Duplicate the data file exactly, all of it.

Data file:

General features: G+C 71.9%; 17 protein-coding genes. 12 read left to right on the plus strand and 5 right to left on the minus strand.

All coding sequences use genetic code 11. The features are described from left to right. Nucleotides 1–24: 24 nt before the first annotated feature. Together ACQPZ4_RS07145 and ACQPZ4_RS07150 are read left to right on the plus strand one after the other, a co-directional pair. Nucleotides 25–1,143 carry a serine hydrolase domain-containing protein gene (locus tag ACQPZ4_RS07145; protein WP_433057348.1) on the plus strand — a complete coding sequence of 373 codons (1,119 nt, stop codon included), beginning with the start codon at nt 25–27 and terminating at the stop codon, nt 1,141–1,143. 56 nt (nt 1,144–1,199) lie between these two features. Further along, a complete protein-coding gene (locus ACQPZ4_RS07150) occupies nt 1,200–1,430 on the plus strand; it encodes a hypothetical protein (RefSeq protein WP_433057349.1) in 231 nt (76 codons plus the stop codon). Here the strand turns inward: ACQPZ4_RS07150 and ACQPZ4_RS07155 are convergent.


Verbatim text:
General features: G+C 71.9%; 17 protein-coding genes. 12 read left to right on the plus strand and 5 right to left on the minus strand.

All coding sequences use genetic code 11. The features are described from left to right. Nucleotides 1–24: 24 nt before the first annotated feature. Together ACQPZ4_RS07145 and ACQPZ4_RS07150 are read left to right on the plus strand one after the other, a co-directional pair. Nucleotides 25–1,143 carry a serine hydrolase domain-containing protein gene (locus tag ACQPZ4_RS07145; protein WP_433057348.1) on the plus strand — a complete coding sequence of 373 codons (1,119 nt, stop codon included), beginning with the start codon at nt 25–27 and terminating at the stop codon, nt 1,141–1,143. 56 nt (nt 1,144–1,199) lie between these two features. Further along, a complete protein-coding gene (locus ACQPZ4_RS07150) occupies nt 1,200–1,430 on the plus strand; it encodes a hypothetical protein (RefSeq protein WP_433057349.1) in 231 nt (76 codons plus the stop codon). Here the strand turns inward: ACQPZ4_RS07150 and ACQPZ4_RS07155 are convergent.